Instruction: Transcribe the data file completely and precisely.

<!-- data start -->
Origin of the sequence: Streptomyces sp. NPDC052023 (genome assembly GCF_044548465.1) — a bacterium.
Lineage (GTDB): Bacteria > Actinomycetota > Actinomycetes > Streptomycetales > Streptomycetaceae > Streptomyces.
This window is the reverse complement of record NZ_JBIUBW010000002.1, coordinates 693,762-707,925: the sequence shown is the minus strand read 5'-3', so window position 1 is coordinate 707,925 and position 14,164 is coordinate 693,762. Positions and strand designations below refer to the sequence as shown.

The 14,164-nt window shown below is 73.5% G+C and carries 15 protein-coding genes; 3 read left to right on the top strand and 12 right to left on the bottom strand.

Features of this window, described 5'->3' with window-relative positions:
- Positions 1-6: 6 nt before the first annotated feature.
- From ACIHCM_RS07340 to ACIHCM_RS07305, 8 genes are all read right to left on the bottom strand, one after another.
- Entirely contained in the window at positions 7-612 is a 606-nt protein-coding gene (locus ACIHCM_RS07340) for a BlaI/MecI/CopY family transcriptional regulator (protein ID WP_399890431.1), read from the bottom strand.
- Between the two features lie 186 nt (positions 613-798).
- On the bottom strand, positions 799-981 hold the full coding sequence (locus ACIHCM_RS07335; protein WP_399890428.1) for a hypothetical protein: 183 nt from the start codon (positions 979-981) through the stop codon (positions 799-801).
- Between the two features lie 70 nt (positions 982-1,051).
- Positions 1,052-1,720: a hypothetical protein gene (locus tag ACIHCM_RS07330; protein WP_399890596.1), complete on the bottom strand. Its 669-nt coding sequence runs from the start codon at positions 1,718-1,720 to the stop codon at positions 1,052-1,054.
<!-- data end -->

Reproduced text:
Origin of the sequence: Streptomyces sp. NPDC052023 (genome assembly GCF_044548465.1) — a bacterium.
Lineage (GTDB): Bacteria > Actinomycetota > Actinomycetes > Streptomycetales > Streptomycetaceae > Streptomyces.
This window is the reverse complement of record NZ_JBIUBW010000002.1, coordinates 693,762-707,925: the sequence shown is the minus strand read 5'-3', so window position 1 is coordinate 707,925 and position 14,164 is coordinate 693,762. Positions and strand designations below refer to the sequence as shown.

The 14,164-nt window shown below is 73.5% G+C and carries 15 protein-coding genes; 3 read left to right on the top strand and 12 right to left on the bottom strand.

Features of this window, described 5'->3' with window-relative positions:
- Positions 1-6: 6 nt before the first annotated feature.
- From ACIHCM_RS07340 to ACIHCM_RS07305, 8 genes are all read right to left on the bottom strand, one after another.
- Entirely contained in the window at positions 7-612 is a 606-nt protein-coding gene (locus ACIHCM_RS07340) for a BlaI/MecI/CopY family transcriptional regulator (protein ID WP_399890431.1), read from the bottom strand.
- Between the two features lie 186 nt (positions 613-798).
- On the bottom strand, positions 799-981 hold the full coding sequence (locus ACIHCM_RS07335; protein WP_399890428.1) for a hypothetical protein: 183 nt from the start codon (positions 979-981) through the stop codon (positions 799-801).
- Between the two features lie 70 nt (positions 982-1,051).
- Positions 1,052-1,720: a hypothetical protein gene (locus tag ACIHCM_RS07330; protein WP_399890596.1), complete on the bottom strand. Its 669-nt coding sequence runs from the start codon at positions 1,718-1,720 to the stop codon at positions 1,052-1,054.